If the TXV controls coil temp compleatly then restricted air flow from a blocked filter for example should not be able to freez the evap. Since the evap can freez this tells us that a lower blower speed can lower the coil temp.
This is the best way I can describe it. I think this is what you are saying. :blink:
 

·
Tech./Sales Consultant
Joined
·
609 Posts
Discussion Starter · #5 ·
The coil temp will be affected as a byproduct of the txv controlling the superheat. It (The TXV) senses the suction line temp and pressure weather it is internally or externally equilized. No matter fixed or txv if you lower the blower speed the evap temp will be cooler allowing for better humidity removal.
If the TXV controls coil temp compleatly then restricted air flow from a blocked filter for example should not be able to freez the evap. Since the evap can freez this tells us that a lower blower speed can lower the coil temp.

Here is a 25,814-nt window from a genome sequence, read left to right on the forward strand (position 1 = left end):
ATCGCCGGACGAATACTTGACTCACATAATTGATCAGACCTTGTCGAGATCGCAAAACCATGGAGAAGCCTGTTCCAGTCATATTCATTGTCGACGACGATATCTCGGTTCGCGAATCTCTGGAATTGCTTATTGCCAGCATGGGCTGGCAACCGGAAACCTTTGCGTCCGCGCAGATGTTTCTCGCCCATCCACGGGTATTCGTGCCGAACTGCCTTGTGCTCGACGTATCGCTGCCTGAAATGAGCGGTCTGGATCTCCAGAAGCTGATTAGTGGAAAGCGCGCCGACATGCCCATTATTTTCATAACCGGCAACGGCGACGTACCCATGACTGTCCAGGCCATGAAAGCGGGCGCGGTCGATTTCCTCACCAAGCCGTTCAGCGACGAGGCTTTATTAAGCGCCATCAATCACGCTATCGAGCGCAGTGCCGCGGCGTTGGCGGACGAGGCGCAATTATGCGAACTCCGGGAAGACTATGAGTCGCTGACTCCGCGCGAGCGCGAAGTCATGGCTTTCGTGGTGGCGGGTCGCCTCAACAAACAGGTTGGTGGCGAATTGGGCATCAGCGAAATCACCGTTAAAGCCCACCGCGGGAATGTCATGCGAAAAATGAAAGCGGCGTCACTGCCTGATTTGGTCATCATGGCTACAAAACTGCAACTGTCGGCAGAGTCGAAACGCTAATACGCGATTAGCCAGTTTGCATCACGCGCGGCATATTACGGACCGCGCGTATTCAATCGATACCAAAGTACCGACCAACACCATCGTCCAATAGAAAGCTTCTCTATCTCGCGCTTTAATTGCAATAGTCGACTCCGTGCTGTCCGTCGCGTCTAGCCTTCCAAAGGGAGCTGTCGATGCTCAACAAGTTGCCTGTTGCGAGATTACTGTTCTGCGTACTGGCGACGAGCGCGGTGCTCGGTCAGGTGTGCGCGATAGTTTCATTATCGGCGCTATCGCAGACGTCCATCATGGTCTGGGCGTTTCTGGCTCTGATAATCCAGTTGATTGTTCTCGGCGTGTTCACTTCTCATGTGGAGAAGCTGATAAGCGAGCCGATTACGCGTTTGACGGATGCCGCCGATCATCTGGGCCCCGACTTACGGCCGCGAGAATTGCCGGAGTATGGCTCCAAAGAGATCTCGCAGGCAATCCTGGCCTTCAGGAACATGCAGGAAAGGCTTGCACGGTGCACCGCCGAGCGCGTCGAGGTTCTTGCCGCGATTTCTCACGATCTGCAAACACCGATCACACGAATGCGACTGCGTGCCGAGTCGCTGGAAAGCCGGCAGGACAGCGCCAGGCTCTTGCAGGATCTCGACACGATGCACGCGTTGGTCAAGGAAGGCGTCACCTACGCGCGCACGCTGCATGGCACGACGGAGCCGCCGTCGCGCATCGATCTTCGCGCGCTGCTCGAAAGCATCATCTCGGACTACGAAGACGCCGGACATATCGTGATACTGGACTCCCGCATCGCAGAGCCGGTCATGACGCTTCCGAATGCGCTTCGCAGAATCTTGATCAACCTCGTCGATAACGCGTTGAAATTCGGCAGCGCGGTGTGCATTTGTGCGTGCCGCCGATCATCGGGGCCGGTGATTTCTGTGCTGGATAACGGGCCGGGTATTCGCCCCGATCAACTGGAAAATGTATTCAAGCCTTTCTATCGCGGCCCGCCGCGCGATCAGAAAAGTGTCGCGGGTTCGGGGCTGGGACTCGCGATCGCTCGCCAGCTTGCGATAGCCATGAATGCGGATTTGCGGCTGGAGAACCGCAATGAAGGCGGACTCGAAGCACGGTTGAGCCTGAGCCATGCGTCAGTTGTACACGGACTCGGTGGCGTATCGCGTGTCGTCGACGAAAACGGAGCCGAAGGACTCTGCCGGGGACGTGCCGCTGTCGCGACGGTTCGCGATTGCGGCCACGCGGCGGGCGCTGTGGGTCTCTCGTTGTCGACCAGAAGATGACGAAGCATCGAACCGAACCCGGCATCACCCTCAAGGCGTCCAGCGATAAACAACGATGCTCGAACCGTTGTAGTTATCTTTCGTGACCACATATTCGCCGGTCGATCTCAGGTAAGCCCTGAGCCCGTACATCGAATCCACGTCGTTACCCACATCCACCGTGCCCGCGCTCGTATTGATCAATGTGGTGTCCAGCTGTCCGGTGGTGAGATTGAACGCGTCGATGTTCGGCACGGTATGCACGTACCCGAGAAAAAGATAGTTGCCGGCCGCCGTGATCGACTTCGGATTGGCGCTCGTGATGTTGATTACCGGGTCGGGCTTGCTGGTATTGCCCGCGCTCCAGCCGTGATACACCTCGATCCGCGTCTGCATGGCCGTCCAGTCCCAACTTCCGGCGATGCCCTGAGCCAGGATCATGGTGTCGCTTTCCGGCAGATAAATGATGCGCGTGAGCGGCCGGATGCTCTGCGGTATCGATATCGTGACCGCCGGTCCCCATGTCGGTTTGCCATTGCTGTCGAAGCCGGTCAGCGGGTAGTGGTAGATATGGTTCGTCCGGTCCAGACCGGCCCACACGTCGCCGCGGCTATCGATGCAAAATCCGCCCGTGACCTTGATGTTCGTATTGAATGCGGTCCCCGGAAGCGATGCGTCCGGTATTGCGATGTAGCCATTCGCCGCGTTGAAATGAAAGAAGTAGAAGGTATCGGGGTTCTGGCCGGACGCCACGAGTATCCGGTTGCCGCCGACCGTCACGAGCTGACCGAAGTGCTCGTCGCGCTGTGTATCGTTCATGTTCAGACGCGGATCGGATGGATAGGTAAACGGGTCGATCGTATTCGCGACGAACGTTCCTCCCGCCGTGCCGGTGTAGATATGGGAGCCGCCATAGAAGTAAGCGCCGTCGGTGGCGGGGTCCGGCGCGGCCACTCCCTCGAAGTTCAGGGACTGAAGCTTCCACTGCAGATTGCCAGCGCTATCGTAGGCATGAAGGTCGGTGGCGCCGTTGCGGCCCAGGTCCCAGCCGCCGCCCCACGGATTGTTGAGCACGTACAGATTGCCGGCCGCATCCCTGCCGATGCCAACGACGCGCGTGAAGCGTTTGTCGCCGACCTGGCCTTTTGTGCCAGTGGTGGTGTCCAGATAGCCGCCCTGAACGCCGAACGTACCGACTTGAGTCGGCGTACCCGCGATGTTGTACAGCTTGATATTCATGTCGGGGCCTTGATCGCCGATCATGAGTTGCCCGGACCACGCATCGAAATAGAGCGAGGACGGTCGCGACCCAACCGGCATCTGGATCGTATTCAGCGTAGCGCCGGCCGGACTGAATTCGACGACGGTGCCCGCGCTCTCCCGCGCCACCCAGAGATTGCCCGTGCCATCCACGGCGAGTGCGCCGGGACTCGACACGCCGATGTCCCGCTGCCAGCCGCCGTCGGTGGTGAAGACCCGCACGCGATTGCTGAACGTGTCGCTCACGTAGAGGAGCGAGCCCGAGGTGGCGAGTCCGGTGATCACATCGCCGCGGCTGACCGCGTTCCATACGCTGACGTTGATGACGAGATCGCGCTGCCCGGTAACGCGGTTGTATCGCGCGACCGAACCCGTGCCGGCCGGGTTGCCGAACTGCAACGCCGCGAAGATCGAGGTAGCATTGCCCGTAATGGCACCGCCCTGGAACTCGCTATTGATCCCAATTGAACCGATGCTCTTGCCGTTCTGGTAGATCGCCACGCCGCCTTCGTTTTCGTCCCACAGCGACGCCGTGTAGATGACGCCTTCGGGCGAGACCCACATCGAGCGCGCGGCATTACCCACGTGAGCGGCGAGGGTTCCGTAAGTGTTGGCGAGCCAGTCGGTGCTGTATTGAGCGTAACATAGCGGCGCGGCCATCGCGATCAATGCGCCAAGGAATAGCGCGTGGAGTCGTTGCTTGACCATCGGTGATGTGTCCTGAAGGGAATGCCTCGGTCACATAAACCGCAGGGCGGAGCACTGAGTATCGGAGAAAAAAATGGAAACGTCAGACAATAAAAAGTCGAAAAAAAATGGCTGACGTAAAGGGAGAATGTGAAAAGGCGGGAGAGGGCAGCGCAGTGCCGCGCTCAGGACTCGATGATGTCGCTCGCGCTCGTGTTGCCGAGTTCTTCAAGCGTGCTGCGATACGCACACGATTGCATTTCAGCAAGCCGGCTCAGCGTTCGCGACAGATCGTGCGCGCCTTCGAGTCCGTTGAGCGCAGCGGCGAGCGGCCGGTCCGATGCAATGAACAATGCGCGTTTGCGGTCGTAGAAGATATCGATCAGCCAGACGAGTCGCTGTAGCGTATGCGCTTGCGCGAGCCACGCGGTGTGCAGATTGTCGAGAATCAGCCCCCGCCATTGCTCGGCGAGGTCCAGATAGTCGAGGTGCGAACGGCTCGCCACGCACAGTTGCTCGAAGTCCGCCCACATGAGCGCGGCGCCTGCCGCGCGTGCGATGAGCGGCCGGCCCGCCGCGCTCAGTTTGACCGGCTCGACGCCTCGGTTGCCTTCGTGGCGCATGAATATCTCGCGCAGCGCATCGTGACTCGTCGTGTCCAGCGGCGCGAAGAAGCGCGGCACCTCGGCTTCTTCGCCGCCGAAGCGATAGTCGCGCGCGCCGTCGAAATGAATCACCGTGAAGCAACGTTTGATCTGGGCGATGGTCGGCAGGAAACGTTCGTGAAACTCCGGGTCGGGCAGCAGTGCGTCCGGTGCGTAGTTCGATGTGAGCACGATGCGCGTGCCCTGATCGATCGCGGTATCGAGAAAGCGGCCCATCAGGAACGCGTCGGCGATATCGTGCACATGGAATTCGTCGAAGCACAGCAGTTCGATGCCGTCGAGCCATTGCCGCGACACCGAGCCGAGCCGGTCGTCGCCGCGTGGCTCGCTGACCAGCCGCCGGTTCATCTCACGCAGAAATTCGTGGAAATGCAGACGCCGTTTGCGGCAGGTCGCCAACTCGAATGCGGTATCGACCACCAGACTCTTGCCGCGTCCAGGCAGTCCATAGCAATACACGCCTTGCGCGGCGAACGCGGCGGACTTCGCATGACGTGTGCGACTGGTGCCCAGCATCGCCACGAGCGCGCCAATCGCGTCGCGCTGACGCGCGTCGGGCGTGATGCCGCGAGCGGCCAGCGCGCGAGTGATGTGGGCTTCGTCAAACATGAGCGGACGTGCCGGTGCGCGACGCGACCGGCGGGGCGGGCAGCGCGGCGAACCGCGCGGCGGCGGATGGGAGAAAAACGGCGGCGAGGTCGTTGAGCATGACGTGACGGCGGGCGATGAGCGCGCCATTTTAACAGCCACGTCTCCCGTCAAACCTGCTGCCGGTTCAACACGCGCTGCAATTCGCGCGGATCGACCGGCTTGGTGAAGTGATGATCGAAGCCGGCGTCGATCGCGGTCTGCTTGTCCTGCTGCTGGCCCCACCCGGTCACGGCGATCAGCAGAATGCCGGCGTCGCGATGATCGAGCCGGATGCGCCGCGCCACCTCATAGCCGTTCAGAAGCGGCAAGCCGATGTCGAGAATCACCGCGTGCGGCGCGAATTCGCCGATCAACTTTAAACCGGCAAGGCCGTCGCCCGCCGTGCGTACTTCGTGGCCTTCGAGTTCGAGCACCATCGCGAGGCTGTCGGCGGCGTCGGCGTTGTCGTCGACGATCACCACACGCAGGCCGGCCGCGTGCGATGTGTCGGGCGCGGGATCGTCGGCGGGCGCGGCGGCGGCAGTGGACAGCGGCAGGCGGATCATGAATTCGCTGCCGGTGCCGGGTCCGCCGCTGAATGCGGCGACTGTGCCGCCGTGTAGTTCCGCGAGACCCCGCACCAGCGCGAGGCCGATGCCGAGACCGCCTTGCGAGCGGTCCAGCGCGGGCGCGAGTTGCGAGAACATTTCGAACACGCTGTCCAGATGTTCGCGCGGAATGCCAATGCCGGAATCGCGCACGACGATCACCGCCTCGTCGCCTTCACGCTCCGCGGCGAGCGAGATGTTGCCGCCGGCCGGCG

This is the best way I can describe it. I think this is what you are saying. :blink:
Yes, this is what I am going for. You also gave me another way to argue the point from the too low of air volume standpoint. Thanks.
 

·
Administrator
Joined
·
947 Posts
As the CFM through the coil is reduced. So is the sensible capacity. So the coil is colder.

TXV maintains SH, not coil temp.

A coil with a 35°F SST and 12° SH will be colder then a coil with a 40° SST and 12° SH.
 

·
Energy mover
Joined
·
124 Posts
the coil temperature is dependant on the refrigerant pressure. the pressure will dictate the boiling point of the refrigerant which is the coil temp. the superheat is how many degrees above the boiling point the refrig. is at when leaving the evap. the sensing element reads the temp(SH) of the gas as it exits the evap. and throttles in more or less refrig to maintain a certain amount of liquid in the coil so the coil can absord the right amount of btus and return enough cold gas to the compressor.
dampering the airflow over the coil will cause the the btu absorbtion to slow down, dropping the coil pressure hence dropping the coil temp. slower air has less volume of air which means less the amount of btus, however slower air will give more hangtime over the coil for latent heat to be absorded which gives more time for moisture to be removed